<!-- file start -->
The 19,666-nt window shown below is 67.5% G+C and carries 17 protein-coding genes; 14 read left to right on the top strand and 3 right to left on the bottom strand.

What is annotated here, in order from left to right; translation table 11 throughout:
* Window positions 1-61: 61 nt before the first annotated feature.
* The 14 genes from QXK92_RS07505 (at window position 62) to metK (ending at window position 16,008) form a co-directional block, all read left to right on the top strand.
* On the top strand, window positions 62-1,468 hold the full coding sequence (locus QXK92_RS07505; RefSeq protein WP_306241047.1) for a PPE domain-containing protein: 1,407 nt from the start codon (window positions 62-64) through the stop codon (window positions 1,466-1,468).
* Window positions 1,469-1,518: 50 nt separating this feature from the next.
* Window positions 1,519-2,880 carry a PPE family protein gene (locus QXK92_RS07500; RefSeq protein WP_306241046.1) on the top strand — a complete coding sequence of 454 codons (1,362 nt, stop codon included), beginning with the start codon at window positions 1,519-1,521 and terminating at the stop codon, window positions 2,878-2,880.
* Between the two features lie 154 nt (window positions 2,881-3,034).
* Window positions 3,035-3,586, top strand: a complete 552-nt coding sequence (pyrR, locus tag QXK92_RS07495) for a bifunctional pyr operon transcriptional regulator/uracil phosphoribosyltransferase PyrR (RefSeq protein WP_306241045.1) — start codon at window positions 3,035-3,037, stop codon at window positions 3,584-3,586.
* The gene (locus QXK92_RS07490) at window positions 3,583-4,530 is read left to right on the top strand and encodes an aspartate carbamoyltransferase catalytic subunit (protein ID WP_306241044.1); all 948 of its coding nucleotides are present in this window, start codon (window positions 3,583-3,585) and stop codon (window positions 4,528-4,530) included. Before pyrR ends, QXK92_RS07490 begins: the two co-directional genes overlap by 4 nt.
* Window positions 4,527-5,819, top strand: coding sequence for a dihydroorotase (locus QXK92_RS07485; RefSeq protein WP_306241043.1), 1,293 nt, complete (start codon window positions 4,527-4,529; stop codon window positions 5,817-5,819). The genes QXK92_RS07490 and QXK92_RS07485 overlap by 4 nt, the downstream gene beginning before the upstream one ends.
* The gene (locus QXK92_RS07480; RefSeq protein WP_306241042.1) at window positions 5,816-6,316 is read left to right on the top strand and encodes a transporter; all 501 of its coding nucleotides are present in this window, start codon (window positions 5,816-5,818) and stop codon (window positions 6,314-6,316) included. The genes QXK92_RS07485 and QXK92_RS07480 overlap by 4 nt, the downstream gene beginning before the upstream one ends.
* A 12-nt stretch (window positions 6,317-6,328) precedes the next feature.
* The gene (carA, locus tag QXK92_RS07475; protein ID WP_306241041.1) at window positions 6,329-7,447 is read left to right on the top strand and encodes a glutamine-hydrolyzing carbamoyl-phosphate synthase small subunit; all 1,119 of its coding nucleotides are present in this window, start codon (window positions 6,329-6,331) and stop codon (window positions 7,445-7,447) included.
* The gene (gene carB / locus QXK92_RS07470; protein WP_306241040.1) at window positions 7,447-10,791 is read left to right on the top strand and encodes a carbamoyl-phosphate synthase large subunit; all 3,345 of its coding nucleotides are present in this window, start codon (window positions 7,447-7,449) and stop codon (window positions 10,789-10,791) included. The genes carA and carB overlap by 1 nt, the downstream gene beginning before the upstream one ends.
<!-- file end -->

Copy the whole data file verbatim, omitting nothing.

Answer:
The 19,666-nt window shown below is 67.5% G+C and carries 17 protein-coding genes; 14 read left to right on the top strand and 3 right to left on the bottom strand.

What is annotated here, in order from left to right; translation table 11 throughout:
* Window positions 1-61: 61 nt before the first annotated feature.
* The 14 genes from QXK92_RS07505 (at window position 62) to metK (ending at window position 16,008) form a co-directional block, all read left to right on the top strand.
* On the top strand, window positions 62-1,468 hold the full coding sequence (locus QXK92_RS07505; RefSeq protein WP_306241047.1) for a PPE domain-containing protein: 1,407 nt from the start codon (window positions 62-64) through the stop codon (window positions 1,466-1,468).
* Window positions 1,469-1,518: 50 nt separating this feature from the next.
* Window positions 1,519-2,880 carry a PPE family protein gene (locus QXK92_RS07500; RefSeq protein WP_306241046.1) on the top strand — a complete coding sequence of 454 codons (1,362 nt, stop codon included), beginning with the start codon at window positions 1,519-1,521 and terminating at the stop codon, window positions 2,878-2,880.
* Between the two features lie 154 nt (window positions 2,881-3,034).
* Window positions 3,035-3,586, top strand: a complete 552-nt coding sequence (pyrR, locus tag QXK92_RS07495) for a bifunctional pyr operon transcriptional regulator/uracil phosphoribosyltransferase PyrR (RefSeq protein WP_306241045.1) — start codon at window positions 3,035-3,037, stop codon at window positions 3,584-3,586.
* The gene (locus QXK92_RS07490) at window positions 3,583-4,530 is read left to right on the top strand and encodes an aspartate carbamoyltransferase catalytic subunit (protein ID WP_306241044.1); all 948 of its coding nucleotides are present in this window, start codon (window positions 3,583-3,585) and stop codon (window positions 4,528-4,530) included. Before pyrR ends, QXK92_RS07490 begins: the two co-directional genes overlap by 4 nt.
* Window positions 4,527-5,819, top strand: coding sequence for a dihydroorotase (locus QXK92_RS07485; RefSeq protein WP_306241043.1), 1,293 nt, complete (start codon window positions 4,527-4,529; stop codon window positions 5,817-5,819). The genes QXK92_RS07490 and QXK92_RS07485 overlap by 4 nt, the downstream gene beginning before the upstream one ends.
* The gene (locus QXK92_RS07480; RefSeq protein WP_306241042.1) at window positions 5,816-6,316 is read left to right on the top strand and encodes a transporter; all 501 of its coding nucleotides are present in this window, start codon (window positions 5,816-5,818) and stop codon (window positions 6,314-6,316) included. The genes QXK92_RS07485 and QXK92_RS07480 overlap by 4 nt, the downstream gene beginning before the upstream one ends.
* A 12-nt stretch (window positions 6,317-6,328) precedes the next feature.
* The gene (carA, locus tag QXK92_RS07475; protein ID WP_306241041.1) at window positions 6,329-7,447 is read left to right on the top strand and encodes a glutamine-hydrolyzing carbamoyl-phosphate synthase small subunit; all 1,119 of its coding nucleotides are present in this window, start codon (window positions 6,329-6,331) and stop codon (window positions 7,445-7,447) included.
* The gene (gene carB / locus QXK92_RS07470; protein WP_306241040.1) at window positions 7,447-10,791 is read left to right on the top strand and encodes a carbamoyl-phosphate synthase large subunit; all 3,345 of its coding nucleotides are present in this window, start codon (window positions 7,447-7,449) and stop codon (window positions 10,789-10,791) included. The genes carA and carB overlap by 1 nt, the downstream gene beginning before the upstream one ends.